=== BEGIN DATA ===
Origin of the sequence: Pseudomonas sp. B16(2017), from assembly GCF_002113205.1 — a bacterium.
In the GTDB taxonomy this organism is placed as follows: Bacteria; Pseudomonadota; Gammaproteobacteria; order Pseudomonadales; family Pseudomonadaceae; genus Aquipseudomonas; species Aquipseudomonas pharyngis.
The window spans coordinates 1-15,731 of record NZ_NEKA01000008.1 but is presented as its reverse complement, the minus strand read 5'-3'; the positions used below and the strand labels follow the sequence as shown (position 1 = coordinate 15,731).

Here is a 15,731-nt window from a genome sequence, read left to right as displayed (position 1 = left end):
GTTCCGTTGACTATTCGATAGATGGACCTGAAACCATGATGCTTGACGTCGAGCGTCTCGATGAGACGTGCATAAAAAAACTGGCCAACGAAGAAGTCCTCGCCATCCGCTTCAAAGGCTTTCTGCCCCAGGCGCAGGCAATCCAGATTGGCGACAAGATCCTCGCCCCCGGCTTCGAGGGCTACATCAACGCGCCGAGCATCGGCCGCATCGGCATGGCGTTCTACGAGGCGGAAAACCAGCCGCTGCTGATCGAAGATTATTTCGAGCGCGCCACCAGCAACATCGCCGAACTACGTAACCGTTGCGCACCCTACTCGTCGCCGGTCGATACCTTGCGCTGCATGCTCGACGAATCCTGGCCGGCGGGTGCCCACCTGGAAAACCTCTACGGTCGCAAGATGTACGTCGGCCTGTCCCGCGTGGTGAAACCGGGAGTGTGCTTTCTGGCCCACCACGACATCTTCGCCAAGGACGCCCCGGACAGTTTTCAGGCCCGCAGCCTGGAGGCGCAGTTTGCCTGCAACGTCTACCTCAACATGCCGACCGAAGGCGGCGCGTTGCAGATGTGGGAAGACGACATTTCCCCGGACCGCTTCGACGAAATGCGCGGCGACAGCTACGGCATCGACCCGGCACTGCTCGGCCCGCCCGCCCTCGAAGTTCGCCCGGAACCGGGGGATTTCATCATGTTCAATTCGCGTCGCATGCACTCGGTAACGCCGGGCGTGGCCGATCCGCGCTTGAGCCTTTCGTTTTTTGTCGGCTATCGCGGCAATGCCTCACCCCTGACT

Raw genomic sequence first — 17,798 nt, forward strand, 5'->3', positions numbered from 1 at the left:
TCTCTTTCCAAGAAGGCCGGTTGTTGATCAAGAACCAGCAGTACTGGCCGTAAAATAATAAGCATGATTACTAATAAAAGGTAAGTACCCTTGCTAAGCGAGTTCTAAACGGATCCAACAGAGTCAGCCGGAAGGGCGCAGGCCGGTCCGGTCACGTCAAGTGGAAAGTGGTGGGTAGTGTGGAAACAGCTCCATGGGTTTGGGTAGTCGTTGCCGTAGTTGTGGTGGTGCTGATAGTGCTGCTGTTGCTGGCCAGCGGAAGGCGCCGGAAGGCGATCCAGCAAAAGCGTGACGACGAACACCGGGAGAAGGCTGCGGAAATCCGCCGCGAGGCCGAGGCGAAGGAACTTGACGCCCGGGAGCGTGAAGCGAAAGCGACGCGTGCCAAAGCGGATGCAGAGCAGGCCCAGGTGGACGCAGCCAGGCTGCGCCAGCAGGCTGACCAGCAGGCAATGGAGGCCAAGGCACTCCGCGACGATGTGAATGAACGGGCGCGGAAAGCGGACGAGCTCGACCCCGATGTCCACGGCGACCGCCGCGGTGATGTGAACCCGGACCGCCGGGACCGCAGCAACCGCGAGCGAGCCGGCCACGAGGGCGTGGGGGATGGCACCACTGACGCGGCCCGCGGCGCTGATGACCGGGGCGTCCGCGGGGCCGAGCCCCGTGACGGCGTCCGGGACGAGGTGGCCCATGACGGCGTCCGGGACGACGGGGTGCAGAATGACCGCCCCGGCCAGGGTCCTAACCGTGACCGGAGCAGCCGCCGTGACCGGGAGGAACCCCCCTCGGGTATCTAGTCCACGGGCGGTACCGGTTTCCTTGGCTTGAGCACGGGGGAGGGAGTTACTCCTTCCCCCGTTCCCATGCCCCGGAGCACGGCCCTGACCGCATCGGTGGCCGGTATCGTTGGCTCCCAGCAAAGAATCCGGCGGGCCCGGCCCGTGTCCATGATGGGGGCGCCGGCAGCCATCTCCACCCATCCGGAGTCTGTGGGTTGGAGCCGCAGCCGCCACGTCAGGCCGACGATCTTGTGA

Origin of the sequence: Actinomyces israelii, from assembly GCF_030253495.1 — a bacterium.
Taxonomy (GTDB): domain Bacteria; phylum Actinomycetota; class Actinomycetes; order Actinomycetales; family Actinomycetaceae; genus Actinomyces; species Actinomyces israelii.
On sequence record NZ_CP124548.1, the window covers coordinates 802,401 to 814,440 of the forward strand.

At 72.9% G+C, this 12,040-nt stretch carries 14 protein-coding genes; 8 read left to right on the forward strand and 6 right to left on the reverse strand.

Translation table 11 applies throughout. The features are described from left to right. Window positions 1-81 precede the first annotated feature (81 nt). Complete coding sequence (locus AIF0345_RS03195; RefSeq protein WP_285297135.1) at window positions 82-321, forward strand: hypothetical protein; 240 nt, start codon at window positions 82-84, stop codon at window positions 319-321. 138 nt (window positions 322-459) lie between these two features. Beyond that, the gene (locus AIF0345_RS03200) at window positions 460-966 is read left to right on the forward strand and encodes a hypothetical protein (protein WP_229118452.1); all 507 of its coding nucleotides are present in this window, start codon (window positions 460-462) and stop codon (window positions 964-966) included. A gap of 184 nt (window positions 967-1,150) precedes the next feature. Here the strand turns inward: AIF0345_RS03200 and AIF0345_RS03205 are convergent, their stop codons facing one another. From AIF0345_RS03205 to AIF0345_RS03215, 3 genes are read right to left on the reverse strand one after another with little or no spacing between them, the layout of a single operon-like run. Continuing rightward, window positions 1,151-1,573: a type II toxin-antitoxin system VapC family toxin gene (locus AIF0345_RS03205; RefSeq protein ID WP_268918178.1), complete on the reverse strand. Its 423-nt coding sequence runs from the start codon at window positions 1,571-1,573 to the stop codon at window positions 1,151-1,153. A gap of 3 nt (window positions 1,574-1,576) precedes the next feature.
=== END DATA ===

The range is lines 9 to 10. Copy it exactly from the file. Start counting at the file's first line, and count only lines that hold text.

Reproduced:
Taxonomy (GTDB): domain Bacteria; phylum Actinomycetota; class Actinomycetes; order Actinomycetales; family Actinomycetaceae; genus Actinomyces; species Actinomyces israelii.
On sequence record NZ_CP124548.1, the window covers coordinates 802,401 to 814,440 of the forward strand.